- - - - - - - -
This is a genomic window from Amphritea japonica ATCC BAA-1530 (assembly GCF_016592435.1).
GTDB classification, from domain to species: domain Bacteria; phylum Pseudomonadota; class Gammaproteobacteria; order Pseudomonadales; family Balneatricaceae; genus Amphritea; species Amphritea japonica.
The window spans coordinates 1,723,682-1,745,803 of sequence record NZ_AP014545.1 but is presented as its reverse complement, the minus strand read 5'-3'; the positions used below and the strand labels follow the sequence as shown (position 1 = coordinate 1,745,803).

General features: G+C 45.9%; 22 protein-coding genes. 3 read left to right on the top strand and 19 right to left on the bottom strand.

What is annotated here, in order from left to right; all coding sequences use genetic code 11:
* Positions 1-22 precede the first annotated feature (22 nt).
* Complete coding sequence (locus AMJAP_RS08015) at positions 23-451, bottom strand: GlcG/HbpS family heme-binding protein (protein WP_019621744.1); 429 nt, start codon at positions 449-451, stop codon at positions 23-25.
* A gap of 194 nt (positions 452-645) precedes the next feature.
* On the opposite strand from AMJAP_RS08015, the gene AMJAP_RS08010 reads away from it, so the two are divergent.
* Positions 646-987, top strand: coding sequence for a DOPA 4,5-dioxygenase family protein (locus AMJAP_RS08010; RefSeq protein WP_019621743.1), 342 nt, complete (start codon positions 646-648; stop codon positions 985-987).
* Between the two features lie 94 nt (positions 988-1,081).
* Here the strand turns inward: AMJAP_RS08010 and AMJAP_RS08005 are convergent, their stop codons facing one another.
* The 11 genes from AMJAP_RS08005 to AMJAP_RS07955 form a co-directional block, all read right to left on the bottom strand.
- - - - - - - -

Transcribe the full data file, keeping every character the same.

This is a genomic window from Amphritea japonica ATCC BAA-1530 (assembly GCF_016592435.1).
GTDB classification, from domain to species: domain Bacteria; phylum Pseudomonadota; class Gammaproteobacteria; order Pseudomonadales; family Balneatricaceae; genus Amphritea; species Amphritea japonica.
The window spans coordinates 1,723,682-1,745,803 of sequence record NZ_AP014545.1 but is presented as its reverse complement, the minus strand read 5'-3'; the positions used below and the strand labels follow the sequence as shown (position 1 = coordinate 1,745,803).

General features: G+C 45.9%; 22 protein-coding genes. 3 read left to right on the top strand and 19 right to left on the bottom strand.

What is annotated here, in order from left to right; all coding sequences use genetic code 11:
* Positions 1-22 precede the first annotated feature (22 nt).
* Complete coding sequence (locus AMJAP_RS08015) at positions 23-451, bottom strand: GlcG/HbpS family heme-binding protein (protein WP_019621744.1); 429 nt, start codon at positions 449-451, stop codon at positions 23-25.
* A gap of 194 nt (positions 452-645) precedes the next feature.
* On the opposite strand from AMJAP_RS08015, the gene AMJAP_RS08010 reads away from it, so the two are divergent.
* Positions 646-987, top strand: coding sequence for a DOPA 4,5-dioxygenase family protein (locus AMJAP_RS08010; RefSeq protein WP_019621743.1), 342 nt, complete (start codon positions 646-648; stop codon positions 985-987).
* Between the two features lie 94 nt (positions 988-1,081).
* Here the strand turns inward: AMJAP_RS08010 and AMJAP_RS08005 are convergent, their stop codons facing one another.
* The 11 genes from AMJAP_RS08005 to AMJAP_RS07955 form a co-directional block, all read right to left on the bottom strand.